Accolades for Audiology

Sight + Sound, Spring 2022

The Department of Otolaryngology at the University of Pittsburgh has two exciting pieces of news to report. Lori Zitelli, AuD, received the Early-Career Audiologist Award from the American Academy of Audiology, and Catherine Palmer, PhD, Director of the Center for Audiology and Hearing Aids, was awarded $25K by the Pitt Innovation Challenge and $75K from the University of Pittsburgh’s Chancellor’s Gap Funding mechanism for the LiDIA device her team developed.

Lori Zitelli completed her AuD externship in the Department of Otolaryngology. After graduation, she started her clinical career in the same location. She worked her way up from audiologist to audiology manager. In addition to her clinical work, she serves as clinical instructor within the Department, a lab instructor in the Department of Communication Sciences and Disorders, and as a research audiologist at the Pittsburgh Hearing Research Center.

According to her bio on the American Academy of Audiology website, Dr. Zitelli has garnered a reputation for her expertise in the areas of tinnitus, suicide awareness and prevention, telehealth applications, and interventional audiology.

When the Chair of the Awards committee called to tell Dr. Zitelli she was being recognized for her significant contributions to audiology, she was completely shocked. “I know so many inspiring early career audiologists and never thought that I’d be recognized this way,” she said. “I would never have received this award if it weren’t for the opportunities I’ve been afforded through my involvement in the exciting things we do at UPMC and at the University of Pittsburgh.”

Dr. Palmer said she truly cannot think of anyone more deserving. “Dr. Zitelli is nationally recognized as an educator both within the University of Pittsburgh and providing hours of continuing education for her peers,” she said. “She is especially sought after for her compassionate treatment of those who suffer from relentless tinnitus. We are so fortunate to have Dr. Zitelli as a colleague and leader here at UPMC.”

Meanwhile, as one of the Elevator Pitch Competition awardees in the Pitt Innovation Challenge (PInCh) – a program designed to support diverse teams who generate innovative solutions to challenging health problems — Dr. Palmer’s team received an additional $5K health disparity bonus award for LiDIA.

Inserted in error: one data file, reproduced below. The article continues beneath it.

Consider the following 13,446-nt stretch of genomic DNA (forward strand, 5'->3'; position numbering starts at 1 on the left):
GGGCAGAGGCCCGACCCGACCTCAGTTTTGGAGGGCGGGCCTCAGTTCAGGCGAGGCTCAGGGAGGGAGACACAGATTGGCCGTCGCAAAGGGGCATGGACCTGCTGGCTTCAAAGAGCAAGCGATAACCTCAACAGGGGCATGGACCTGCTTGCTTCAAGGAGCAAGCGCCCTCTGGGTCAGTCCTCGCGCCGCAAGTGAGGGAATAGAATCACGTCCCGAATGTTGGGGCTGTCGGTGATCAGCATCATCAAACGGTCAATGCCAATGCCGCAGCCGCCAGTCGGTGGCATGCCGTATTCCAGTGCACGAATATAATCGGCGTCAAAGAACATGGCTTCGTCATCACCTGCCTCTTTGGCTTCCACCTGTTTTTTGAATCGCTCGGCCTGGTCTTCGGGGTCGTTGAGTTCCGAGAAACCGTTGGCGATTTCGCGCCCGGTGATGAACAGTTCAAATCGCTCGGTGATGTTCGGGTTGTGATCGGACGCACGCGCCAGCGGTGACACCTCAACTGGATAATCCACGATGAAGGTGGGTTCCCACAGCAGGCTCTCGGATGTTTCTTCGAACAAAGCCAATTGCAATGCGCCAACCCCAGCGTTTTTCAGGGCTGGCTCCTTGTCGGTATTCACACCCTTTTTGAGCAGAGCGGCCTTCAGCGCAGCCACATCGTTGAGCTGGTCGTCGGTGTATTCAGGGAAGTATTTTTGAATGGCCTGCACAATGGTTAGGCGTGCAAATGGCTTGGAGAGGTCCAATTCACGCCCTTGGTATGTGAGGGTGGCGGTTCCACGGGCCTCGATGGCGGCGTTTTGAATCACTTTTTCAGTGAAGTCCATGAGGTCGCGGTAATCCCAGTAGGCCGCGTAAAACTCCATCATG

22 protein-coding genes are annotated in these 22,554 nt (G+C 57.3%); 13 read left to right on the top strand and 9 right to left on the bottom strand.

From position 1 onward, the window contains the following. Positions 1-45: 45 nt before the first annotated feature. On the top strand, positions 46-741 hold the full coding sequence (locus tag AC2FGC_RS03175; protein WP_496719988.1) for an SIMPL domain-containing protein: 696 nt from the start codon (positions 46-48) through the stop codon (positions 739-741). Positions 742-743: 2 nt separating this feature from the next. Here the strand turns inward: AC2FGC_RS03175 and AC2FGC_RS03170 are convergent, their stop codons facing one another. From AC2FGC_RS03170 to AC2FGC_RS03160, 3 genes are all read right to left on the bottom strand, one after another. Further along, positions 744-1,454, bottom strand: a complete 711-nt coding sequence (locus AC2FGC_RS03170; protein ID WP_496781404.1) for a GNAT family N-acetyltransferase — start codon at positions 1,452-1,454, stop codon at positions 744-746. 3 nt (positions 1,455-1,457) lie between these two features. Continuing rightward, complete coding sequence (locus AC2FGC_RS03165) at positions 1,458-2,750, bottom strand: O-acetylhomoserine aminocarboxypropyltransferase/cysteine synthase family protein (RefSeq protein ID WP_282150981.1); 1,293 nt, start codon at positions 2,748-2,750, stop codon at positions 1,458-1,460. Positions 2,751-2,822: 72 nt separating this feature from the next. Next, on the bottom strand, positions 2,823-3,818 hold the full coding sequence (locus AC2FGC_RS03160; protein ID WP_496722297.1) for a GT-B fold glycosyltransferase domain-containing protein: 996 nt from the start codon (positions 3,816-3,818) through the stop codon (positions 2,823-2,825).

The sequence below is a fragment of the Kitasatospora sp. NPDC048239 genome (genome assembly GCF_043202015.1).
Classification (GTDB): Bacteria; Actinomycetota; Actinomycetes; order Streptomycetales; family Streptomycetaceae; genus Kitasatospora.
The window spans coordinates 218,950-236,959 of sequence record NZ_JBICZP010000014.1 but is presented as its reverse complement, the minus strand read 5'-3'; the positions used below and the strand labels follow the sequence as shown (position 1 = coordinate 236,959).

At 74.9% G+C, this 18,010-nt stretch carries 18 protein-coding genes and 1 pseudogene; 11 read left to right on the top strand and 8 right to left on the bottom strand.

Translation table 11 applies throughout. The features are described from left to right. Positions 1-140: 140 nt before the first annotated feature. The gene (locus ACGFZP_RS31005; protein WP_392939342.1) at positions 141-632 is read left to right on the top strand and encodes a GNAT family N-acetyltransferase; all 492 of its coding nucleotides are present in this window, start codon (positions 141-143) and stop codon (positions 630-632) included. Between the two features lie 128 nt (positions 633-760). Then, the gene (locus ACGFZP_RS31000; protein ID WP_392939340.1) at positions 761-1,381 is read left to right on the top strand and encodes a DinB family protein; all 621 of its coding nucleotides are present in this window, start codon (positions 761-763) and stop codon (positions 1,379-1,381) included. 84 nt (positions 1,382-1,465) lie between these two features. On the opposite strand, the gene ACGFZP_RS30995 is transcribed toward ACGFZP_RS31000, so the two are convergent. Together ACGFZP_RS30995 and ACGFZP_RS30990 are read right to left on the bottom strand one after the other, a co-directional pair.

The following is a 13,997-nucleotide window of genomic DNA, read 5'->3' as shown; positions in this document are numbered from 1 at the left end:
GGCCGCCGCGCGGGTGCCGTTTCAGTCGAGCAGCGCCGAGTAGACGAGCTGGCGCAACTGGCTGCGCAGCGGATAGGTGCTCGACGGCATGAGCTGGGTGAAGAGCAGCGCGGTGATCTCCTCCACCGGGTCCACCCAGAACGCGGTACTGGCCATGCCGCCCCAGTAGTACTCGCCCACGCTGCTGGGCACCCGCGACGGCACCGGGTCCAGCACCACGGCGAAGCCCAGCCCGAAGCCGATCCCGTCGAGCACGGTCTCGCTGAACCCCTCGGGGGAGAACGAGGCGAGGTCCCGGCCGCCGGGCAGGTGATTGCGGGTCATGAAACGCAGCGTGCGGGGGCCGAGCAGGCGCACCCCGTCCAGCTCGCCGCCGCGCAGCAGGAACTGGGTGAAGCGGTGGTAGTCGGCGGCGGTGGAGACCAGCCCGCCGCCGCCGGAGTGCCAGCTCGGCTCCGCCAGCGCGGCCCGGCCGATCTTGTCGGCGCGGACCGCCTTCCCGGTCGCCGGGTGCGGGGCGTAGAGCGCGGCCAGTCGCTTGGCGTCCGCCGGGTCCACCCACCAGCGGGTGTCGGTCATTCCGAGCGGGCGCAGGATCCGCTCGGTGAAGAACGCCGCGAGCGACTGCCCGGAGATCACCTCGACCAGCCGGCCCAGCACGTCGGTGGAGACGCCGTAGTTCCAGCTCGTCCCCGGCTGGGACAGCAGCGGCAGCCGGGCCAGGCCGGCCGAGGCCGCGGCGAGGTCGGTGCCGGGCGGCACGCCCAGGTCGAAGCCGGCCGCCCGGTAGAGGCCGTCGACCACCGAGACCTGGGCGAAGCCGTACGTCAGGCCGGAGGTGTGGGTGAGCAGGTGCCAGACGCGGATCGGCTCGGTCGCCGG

LiDIA stands for Listening, iDentification and Instant Amplification. “It directly addresses the main limitations of current state-of-the-art hearing screening and amplification techniques,” Dr. Palmer explained. “Instead of using an expensive set of calibrated headphones, the screening takes place with a set of inexpensive headphones that can be left on the user for immediate amplification purposes. Unlike existing hearing screening devices, the screening may take place even in noisy environments, and the procedure is simple enough to be carried out with minimal training burden. Finally, instead of requiring separate pieces of equipment for screening and amplification, the device can be transformed into an amplifier with the flip of a switch and with a dial for volume control, providing effective communication during health care interactions.”

The team has a fully working prototype. The combination of funding will move them into the first run of manufacturing LiDIA, which is essential for testing and finalizing specs. The idea is that LiDIA will identify individuals with hearing challenges and make health care interaction accessible. Untreated hearing loss is correlated with poor adherence to treatment recommendations, so anything we can do to improve communication during a health care interaction will be positive, Dr. Palmer said.

“Over 60 percent of older adults have hearing loss, yet only 18 percent use personal amplification, resulting in the majority of aging individuals being faced with effortful or inaccurate communication during health care visits, which present high stress, complex listening environments,” she added.